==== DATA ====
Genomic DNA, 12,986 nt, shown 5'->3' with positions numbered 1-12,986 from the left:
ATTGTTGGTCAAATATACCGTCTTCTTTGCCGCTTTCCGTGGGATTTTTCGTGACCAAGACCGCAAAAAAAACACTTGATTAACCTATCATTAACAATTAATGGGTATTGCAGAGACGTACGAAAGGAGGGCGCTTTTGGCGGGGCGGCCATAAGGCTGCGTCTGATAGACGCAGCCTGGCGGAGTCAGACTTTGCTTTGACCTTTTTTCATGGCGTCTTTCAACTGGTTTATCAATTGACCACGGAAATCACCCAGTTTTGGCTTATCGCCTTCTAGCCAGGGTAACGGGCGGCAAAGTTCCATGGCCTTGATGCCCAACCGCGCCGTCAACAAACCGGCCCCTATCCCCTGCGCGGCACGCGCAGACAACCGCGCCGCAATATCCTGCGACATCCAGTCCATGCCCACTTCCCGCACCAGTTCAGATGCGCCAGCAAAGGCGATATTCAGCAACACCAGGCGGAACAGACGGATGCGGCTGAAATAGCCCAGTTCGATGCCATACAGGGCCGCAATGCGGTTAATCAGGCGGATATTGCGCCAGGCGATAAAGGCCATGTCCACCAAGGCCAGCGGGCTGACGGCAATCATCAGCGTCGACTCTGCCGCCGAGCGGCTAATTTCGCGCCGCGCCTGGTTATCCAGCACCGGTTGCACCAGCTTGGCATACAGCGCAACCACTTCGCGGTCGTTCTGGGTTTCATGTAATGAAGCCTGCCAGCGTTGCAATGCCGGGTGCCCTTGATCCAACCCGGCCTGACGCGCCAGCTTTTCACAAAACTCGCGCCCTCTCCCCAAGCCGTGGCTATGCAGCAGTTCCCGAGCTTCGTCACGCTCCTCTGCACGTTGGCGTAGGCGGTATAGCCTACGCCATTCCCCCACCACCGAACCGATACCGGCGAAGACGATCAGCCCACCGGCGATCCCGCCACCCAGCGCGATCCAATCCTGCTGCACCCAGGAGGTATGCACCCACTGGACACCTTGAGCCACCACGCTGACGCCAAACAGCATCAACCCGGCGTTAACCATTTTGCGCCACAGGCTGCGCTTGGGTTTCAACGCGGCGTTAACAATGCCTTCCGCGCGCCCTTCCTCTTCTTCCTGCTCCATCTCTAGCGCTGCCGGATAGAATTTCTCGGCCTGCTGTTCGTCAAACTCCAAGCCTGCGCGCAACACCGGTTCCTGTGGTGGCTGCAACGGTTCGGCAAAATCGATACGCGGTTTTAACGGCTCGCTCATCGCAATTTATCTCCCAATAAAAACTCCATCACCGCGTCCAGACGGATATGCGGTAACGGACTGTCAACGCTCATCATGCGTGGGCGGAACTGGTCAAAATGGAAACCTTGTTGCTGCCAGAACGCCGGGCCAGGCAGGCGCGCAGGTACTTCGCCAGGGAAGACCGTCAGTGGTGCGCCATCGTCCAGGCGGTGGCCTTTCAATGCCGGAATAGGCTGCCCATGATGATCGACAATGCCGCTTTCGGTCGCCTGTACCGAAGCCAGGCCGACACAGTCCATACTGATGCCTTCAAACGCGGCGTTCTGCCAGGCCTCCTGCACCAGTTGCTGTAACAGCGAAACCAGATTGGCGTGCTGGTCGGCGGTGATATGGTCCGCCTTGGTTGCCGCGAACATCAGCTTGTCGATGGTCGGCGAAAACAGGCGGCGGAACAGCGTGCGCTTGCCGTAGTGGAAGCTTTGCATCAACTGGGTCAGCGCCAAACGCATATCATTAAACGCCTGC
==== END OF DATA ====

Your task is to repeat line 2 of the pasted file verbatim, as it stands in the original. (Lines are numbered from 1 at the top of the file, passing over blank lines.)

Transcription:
ATTGTTGGTCAAATATACCGTCTTCTTTGCCGCTTTCCGTGGGATTTTTCGTGACCAAGACCGCAAAAAAAACACTTGATTAACCTATCATTAACAATTAATGGGTATTGCAGAGACGTACGAAAGGAGGGCGCTTTTGGCGGGGCGGCCATAAGGCTGCGTCTGATAGACGCAGCCTGGCGGAGTCAGACTTTGCTTTGACCTTTTTTCATGGCGTCTTTCAACTGGTTTATCAATTGACCACGGAAATCACCCAGTTTTGGCTTATCGCCTTCTAGCCAGGGTAACGGGCGGCAAAGTTCCATGGCCTTGATGCCCAACCGCGCCGTCAACAAACCGGCCCCTATCCCCTGCGCGGCACGCGCAGACAACCGCGCCGCAATATCCTGCGACATCCAGTCCATGCCCACTTCCCGCACCAGTTCAGATGCGCCAGCAAAGGCGATATTCAGCAACACCAGGCGGAACAGACGGATGCGGCTGAAATAGCCCAGTTCGATGCCATACAGGGCCGCAATGCGGTTAATCAGGCGGATATTGCGCCAGGCGATAAAGGCCATGTCCACCAAGGCCAGCGGGCTGACGGCAATCATCAGCGTCGACTCTGCCGCCGAGCGGCTAATTTCGCGCCGCGCCTGGTTATCCAGCACCGGTTGCACCAGCTTGGCATACAGCGCAACCACTTCGCGGTCGTTCTGGGTTTCATGTAATGAAGCCTGCCAGCGTTGCAATGCCGGGTGCCCTTGATCCAACCCGGCCTGACGCGCCAGCTTTTCACAAAACTCGCGCCCTCTCCCCAAGCCGTGGCTATGCAGCAGTTCCCGAGCTTCGTCACGCTCCTCTGCACGTTGGCGTAGGCGGTATAGCCTACGCCATTCCCCCACCACCGAACCGATACCGGCGAAGACGATCAGCCCACCGGCGATCCCGCCACCCAGCGCGATCCAATCCTGCTGCACCCAGGAGGTATGCACCCACTGGACACCTTGAGCCACCACGCTGACGCCAAACAGCATCAACCCGGCGTTAACCATTTTGCGCCACAGGCTGCGCTTGGGTTTCAACGCGGCGTTAACAATGCCTTCCGCGCGCCCTTCCTCTTCTTCCTGCTCCATCTCTAGCGCTGCCGGATAGAATTTCTCGGCCTGCTGTTCGTCAAACTCCAAGCCTGCGCGCAACACCGGTTCCTGTGGTGGCTGCAACGGTTCGGCAAAATCGATACGCGGTTTTAACGGCTCGCTCATCGCAATTTATCTCCCAATAAAAACTCCATCACCGCGTCCAGACGGATATGCGGTAACGGACTGTCAACGCTCATCATGCGTGGGCGGAACTGGTCAAAATGGAAACCTTGTTGCTGCCAGAACGCCGGGCCAGGCAGGCGCGCAGGTACTTCGCCAGGGAAGACCGTCAGTGGTGCGCCATCGTCCAGGCGGTGGCCTTTCAATGCCGGAATAGGCTGCCCATGATGATCGACAATGCCGCTTTCGGTCGCCTGTACCGAAGCCAGGCCGACACAGTCCATACTGATGCCTTCAAACGCGGCGTTCTGCCAGGCCTCCTGCACCAGTTGCTGTAACAGCGAAACCAGATTGGCGTGCTGGTCGGCGGTGATATGGTCCGCCTTGGTTGCCGCGAACATCAGCTTGTCGATGGTCGGCGAAAACAGGCGGCGGAACAGCGTGCGCTTGCCGTAGTGGAAGCTTTGCATCAACTGGGTCAGCGCCAAACGCATATCATTAAACGCCTGC